Thirdly, the tax debt you wish to discharge must be at least 3 years old at the time of filing for bankruptcy.

    And finally, all your previous tax submissions up to the point of filing for bankruptcy must have been correct and true. If you have committed tax fraud or tax evasion, then your tax debt would not qualify to be discharged.

    Generally, Chapter 7 bankruptcy is the more suitable type of bankruptcy to file to discharge tax debt. This is because only under Chapter 7 bankruptcy is debt discharged. Under the other type of bankruptcy, namely Chapter 13, your debts will be paid off over a period of time following a payment plan.

    If your tax debt fulfills the above criteria, bankruptcy may stop the IRS from garnishing your wages or seizing what money you have in your bank account. But there are some tax related debts that may not be dischargeable. For example, if the IRS has filed a tax lien on your property, then this tax debt may not be dischargeable through bankruptcy.

    If you decide to file for Chapter 13 bankruptcy, then if your tax debt fulfills the required criteria, you may be required to pay all or allowed to pay a portion of your tax debt.

    To discuss if bankruptcy is the best option for you to eliminate your tax debts, call us at (813) 200 4133 for a free consultation.

    you if you owe on your income taxes, your tax debt cannot be discharged by filing a bankruptcy petition. While this is generally true, there are exceptions to the case. Then there is the other matter of which type of bankruptcy would be more suitable for eliminating tax debt.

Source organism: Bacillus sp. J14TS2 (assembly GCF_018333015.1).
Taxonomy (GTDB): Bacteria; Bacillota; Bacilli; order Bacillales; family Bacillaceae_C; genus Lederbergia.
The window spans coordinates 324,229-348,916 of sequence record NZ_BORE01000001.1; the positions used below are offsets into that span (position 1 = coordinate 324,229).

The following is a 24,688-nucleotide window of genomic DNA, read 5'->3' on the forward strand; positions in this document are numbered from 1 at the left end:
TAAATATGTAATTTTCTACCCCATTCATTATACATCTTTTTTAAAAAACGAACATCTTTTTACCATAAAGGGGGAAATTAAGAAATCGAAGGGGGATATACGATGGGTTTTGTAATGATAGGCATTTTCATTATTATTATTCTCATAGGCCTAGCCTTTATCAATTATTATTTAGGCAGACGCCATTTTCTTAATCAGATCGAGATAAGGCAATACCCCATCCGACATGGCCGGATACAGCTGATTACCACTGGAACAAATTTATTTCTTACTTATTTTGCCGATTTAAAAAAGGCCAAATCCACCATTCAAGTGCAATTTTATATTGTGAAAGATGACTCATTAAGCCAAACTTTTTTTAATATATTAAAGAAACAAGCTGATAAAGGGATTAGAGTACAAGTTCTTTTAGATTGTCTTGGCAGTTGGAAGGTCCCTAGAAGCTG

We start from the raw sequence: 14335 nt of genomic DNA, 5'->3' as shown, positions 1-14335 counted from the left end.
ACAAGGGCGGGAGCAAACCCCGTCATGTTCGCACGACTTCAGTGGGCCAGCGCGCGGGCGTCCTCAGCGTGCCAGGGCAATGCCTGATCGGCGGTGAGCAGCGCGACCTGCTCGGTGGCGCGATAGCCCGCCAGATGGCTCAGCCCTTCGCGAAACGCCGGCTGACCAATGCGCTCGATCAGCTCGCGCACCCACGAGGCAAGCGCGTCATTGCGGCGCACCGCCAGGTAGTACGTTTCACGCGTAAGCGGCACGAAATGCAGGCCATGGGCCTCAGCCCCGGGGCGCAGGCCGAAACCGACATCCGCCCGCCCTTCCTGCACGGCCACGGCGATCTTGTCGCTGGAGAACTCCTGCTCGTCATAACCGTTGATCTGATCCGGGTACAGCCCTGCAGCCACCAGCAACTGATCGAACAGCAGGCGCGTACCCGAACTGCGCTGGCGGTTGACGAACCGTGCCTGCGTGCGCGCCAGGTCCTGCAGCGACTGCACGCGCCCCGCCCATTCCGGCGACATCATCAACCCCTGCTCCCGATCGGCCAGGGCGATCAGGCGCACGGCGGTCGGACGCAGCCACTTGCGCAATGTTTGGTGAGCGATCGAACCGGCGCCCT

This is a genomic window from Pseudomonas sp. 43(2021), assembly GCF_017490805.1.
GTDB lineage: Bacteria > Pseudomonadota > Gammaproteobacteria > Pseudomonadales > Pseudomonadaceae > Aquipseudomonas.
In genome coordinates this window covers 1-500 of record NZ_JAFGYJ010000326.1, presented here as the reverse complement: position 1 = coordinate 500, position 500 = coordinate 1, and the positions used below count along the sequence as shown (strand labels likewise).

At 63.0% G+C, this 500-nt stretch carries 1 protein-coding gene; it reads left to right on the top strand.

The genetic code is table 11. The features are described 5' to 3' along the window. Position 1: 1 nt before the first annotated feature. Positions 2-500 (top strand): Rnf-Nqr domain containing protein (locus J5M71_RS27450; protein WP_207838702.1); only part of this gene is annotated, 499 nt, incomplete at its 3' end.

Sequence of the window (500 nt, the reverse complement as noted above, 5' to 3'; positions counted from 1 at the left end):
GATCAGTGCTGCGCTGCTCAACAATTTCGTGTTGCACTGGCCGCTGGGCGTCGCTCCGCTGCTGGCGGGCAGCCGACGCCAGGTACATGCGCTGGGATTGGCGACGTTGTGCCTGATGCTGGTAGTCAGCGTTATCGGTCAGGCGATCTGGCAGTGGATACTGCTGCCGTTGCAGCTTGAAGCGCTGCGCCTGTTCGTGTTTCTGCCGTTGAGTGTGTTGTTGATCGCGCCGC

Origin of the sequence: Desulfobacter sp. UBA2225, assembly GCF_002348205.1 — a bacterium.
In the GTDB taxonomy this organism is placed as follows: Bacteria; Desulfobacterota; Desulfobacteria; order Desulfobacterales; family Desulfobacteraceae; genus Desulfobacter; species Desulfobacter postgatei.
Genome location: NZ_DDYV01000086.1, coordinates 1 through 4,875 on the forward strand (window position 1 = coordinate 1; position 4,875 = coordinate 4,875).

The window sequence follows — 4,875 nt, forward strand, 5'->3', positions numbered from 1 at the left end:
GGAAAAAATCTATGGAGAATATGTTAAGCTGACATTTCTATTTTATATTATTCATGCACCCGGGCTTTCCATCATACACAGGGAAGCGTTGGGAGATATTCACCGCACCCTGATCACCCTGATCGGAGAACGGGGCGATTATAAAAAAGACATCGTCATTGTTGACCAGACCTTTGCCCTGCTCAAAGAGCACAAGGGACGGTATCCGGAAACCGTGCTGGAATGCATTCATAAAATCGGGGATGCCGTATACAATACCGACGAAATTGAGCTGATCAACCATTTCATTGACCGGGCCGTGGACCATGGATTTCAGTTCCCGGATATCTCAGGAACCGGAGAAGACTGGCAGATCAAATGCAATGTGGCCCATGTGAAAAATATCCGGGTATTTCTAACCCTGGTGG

Tax debt is not eligible for discharge through bankruptcy unless certain criteria are met. Firstly, the tax debt must have been assessed by the IRS within 240 days before you filed for bankruptcy. However, this time span may be changed if you had filed an offer in compromise, the IRS suspended collection activity or there was a previous bankruptcy filed by you.

    Secondly, your tax debt is dischargeable contingent upon you filing taxes up-to-date. This means you must have been filing your taxes even if you could not pay some or all of them.  However, if you have been delinquent in your tax filing for two or more years prior to filing for bankruptcy, then your tax debt cannot be discharged by bankruptcy.
    Thirdly, the tax debt you wish to discharge must be at least 3 years old at the time of filing for bankruptcy.

    And finally, all your previous tax submissions up to the point of filing for bankruptcy must have been correct and true. If you have committed tax fraud or tax evasion, then your tax debt would not qualify to be discharged.